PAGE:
Guarding the Sharpe Experience
'Vista C', a small room off the main lobby - usually a café - served as a sort of Sharpe museum filled with stuff gathered by Tim Harwood and supplied by Richard Moore -my Chosen Man Guru - and the Sharpe Appreciation Society. There were flags, weapons, first edition books, contents of a rifleman's kit bag plus much more, all augmented with an assortment of re-enactors dressed, naturally, as 95th riflemen. Rather cleverly Tim had secured a short introduction video message recorded (a couple of days before) by Bernard Cornwell from his Cape Cod hideaway. Bernard, Richard Moore and Daragh O'Malley were also invited but for various reasons had to decline, so it was up to me to be the living representative of Sharpe.
I didn't really know what to expect from my first foray into North America, I knew Sharpe had a fairly good following in the states, but in the next few days I was to find how overwhelmingly enthusiastic they really are. Wave upon wave of gamers paid a little extra money to enter the 'Sharpe Experience' for a chance to immerse themselves in the sights and sounds of this wonderful show. Fans showed they had a deep knowledge and love of Sharpe, they asked all the same sort of questions as I get back in the UK and most were pleasantly surprised that I had made it all the way from England to be with them.
Roni Giglio gets the Sharpe experience
It wasn't just within the confines of the Sharpe Experience that fantastic appreciation and love for the show was channelled towards me. In the evening when the work was done, I'd wade through the gamers to get a pint, but before I could get the bucks from my pocket, someone at the other end of the bar had paid for my delicious Amish lager, so I didn't have to put my hands in my pocket for a beer very often that convention. The gamers were predominately male, though some brought their families and of course there were some women war gamers.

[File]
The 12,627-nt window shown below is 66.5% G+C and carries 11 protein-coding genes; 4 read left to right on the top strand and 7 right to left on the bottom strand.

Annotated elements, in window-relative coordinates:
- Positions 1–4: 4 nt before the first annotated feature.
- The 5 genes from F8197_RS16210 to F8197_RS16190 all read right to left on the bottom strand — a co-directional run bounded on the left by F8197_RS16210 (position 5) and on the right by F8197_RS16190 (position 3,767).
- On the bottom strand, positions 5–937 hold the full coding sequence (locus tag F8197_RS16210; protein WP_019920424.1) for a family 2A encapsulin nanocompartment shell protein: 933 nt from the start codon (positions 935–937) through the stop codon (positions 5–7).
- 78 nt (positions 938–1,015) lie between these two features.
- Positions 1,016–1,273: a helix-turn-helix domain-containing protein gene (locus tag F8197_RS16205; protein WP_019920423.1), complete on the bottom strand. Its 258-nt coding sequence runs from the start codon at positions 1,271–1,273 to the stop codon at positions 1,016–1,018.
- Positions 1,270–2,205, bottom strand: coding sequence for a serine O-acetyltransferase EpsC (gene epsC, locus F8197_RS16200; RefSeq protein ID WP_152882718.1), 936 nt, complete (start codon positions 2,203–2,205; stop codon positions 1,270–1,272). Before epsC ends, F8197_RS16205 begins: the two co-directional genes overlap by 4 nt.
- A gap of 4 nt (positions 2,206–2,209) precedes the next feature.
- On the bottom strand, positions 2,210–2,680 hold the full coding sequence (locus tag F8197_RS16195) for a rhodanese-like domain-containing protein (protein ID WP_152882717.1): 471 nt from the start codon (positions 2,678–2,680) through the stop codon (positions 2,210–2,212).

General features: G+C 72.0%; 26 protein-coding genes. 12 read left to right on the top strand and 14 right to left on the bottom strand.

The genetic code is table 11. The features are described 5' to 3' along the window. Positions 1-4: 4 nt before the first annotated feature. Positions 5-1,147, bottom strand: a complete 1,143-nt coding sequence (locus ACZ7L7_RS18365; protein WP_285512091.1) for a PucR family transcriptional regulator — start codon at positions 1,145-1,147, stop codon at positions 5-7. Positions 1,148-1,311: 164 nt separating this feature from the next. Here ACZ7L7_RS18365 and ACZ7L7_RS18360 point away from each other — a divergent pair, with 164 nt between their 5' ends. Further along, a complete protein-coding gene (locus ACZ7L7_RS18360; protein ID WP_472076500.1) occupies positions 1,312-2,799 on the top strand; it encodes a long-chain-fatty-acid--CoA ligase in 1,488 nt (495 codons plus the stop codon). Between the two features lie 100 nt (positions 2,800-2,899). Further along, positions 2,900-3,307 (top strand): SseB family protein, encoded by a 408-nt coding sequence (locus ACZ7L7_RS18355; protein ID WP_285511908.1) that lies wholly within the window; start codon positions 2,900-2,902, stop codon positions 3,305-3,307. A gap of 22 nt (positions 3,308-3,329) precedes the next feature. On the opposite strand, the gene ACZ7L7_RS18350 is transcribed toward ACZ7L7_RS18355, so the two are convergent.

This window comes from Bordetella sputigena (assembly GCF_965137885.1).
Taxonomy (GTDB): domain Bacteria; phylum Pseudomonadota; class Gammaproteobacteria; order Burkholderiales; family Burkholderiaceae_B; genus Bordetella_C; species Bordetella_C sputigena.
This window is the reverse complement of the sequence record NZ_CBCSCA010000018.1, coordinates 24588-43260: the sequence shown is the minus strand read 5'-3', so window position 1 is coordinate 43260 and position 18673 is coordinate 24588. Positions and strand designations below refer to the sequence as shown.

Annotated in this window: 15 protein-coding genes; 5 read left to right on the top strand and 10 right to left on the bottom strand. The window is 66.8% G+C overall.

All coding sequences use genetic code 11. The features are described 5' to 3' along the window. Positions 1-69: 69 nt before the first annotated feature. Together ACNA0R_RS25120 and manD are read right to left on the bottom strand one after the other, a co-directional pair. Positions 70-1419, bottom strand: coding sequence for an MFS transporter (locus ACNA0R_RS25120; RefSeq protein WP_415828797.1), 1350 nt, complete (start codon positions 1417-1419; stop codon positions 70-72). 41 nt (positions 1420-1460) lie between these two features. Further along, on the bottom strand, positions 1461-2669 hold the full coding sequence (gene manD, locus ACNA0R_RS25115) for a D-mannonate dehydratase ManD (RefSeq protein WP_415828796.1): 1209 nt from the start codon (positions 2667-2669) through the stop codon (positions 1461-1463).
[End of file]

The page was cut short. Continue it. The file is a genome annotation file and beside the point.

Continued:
Young Sharpe fan Christa with a very apt t-shirt
Sharpe fans naturally cross age and gender barriers and for my first lecture that was borne out, though my second seminar, given at the weekend, had more young people, presumably because they didn't have school. Something that amazes me and gives me great joy at the same time is the amount of young kids, on both sides of the pond that really enjoy Sharpe; looks like my ambassadorial involvement with the show might have a little more life in it.